Bretton G. Sciaroni: Cambodia’s New IDP

Bretton G Sciaroni

Bretton G Sciaroni

On August 26, Prime Minister Hun Sen officially launched Cambodia’s new Industrial Development Policy (IDP) 2015 to 2025, an initiative that has been in the works now for well over a year, involving multiple, intra-ministerial deliberations, and which included input from the private sector and multi-lateral donors.

This new policy tool is designed to increase foreign direct investment (FDI) and broaden the Kingdom’s manufacturing base beyond the four existing engines of growth, which have powered the economy over the last decade – agriculture, garment manufacturing,construction and tourism.

The IDP states that the goal of this new policy framework is to increase the industrial sector’s share of GDP from 24.5 percent in 2013 to 30 percent by 2025. This expected increase may appear insubstantial, but when projected growth for the entire economy over the next 10 years is factored in, Cambodia is looking to almost double its non-garment sector manufacturing base over this time frame.

The new IDP is both significant and timely, and the Cambodian government deserves credit for hammering out this new policy.

For some years now, independent economic policy analysts and the government’s own economic advisors have recognised that the substantial growth achieved in recent years – averaging around 7 percent for more than a decade – has been too heavily dependent on too few sectors, leaving the Kingdom vulnerable to internal and/or external shocks. The IDP is public recognition by the government that this must be tackled head on if additional reductions in poverty are to be achieved.

From a regional perspective, with regard to the impending establishment of the ASEAN Economic Community (AEC) at the end of this year, the IDP adds an important arrow to Cambodia’s quiver of policy tools, which will enable it to participate effectively in this potentially historic development. While it remains unclear how the AEC will unfold, one thing is clear – Cambodia is uniquely placed to benefit from the AEC’s stated goals.

ASEAN is home to 625 million people and has a rapidly expanding middle is currently pegged at $600 billion with continued robust growth expected.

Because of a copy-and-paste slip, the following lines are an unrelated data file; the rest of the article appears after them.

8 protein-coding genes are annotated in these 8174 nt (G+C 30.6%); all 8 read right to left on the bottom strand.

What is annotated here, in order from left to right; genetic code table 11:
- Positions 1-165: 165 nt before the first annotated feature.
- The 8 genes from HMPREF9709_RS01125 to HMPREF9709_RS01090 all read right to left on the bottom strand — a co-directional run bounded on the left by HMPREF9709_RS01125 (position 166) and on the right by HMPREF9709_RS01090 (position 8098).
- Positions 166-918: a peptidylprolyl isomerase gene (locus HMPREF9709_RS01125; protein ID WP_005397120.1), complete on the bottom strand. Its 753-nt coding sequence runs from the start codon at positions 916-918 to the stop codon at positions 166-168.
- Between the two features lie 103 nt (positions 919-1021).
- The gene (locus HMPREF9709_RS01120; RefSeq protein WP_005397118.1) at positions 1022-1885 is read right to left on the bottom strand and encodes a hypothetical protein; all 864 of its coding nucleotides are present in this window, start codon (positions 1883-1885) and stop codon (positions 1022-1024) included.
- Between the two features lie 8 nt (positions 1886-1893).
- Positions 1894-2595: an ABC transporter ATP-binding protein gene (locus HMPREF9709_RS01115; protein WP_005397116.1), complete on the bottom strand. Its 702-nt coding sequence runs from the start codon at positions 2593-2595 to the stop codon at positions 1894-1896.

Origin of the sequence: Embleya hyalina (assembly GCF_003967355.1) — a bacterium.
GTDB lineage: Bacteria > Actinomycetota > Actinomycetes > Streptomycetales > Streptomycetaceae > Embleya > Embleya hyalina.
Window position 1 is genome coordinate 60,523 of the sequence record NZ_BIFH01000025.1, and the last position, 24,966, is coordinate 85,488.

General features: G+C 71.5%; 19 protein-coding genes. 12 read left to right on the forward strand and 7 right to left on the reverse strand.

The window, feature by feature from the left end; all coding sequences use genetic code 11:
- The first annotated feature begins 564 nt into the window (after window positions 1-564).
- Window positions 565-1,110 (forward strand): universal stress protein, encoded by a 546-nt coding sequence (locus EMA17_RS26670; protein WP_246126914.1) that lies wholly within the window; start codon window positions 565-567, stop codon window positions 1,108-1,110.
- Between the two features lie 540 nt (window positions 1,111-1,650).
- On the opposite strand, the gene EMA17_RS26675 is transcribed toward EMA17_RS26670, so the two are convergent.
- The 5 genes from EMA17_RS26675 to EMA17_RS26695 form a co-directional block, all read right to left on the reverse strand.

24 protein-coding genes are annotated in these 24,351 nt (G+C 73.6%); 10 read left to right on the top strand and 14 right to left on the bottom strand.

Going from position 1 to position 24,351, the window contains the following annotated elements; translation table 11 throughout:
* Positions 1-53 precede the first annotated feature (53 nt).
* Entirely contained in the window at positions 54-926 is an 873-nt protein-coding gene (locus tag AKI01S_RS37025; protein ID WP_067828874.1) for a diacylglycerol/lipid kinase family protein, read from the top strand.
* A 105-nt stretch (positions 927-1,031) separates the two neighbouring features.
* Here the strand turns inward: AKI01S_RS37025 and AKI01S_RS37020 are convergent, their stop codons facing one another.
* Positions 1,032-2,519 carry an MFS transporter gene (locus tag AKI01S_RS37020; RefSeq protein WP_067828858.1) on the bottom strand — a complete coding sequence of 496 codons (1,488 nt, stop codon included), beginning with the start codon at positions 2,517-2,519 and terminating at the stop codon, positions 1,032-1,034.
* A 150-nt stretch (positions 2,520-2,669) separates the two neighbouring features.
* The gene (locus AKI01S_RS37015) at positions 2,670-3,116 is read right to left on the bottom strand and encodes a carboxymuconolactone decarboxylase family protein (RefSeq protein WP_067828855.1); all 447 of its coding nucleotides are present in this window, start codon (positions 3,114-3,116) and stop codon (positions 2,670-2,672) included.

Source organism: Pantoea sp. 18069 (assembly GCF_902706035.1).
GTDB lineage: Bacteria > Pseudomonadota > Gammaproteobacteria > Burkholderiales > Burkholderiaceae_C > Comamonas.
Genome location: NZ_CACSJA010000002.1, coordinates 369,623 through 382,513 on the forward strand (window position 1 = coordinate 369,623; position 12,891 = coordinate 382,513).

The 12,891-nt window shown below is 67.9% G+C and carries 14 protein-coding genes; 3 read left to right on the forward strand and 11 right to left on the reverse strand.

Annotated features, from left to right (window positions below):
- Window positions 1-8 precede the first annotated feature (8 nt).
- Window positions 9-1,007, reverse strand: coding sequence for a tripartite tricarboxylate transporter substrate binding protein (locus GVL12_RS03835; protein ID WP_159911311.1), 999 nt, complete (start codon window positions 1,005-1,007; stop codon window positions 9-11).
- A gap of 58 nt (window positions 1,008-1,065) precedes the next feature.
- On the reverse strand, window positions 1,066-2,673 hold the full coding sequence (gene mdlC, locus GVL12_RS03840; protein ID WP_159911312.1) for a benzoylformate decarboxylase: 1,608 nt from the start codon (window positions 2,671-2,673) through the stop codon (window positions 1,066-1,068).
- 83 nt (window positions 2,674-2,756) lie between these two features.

Witness the American company Coca-Cola’s decision to invest $100 million in a new plant in the Phnom Penh Special Economic Zone (PPSEZ), where ground breaking for a new factory took place just recently on August 20. When operational, Coke will employ an additional 300 workers, but the multinational firm is well aware of regional growth potential and has the ability to expand its Cambodian operations threefold should local and regional demand increase over time.

The PPSEZ, for its part, is already reaching out to ASEAN neighbours as a means of publicising Cambodia’s comparative advantages as an investment destination. In late August, together with Bangkok Bank, it held a seminar in the Thai capital for both local and international investors to highlight Cambodia as an FDI opportunity. More outreach is planned by the PPSEZ for elsewhere in ASEAN.

No one should deny that there will be many slips between the policy cup and the on-the-ground lip. Cambodia faces daunting hurdles as it seeks to implement this new IDP, with the high cost of energy and insufficient human resource capacities as two of the most glaring, among many others.

Equally, the impact of potential ASEAN-related, bilateral Free Trade Agreements with Europe or the Trans-Pacific Partnership (TPP) agreement, assuming it is approved, add separate and unknown wrinkles to the economic development mix, both for Cambodia and the region.

But the IDP, as a set of economic industrial development goals for the next decade, provides an extremely useful set of criteria and benchmarks from which the government and the private sector can refer to, focus on and encourage as Cambodia moves forward.

Bretton G. Sciaroni is Senior Partner of Sciaroni & Associates, a professional services and investment advisory firm based in Cambodia since 1993 with law offices in Laos and Myanmar. He is also Chairman of the American Chamber of Commerce in Cambodia and the International Business Chamber of Cambodia.

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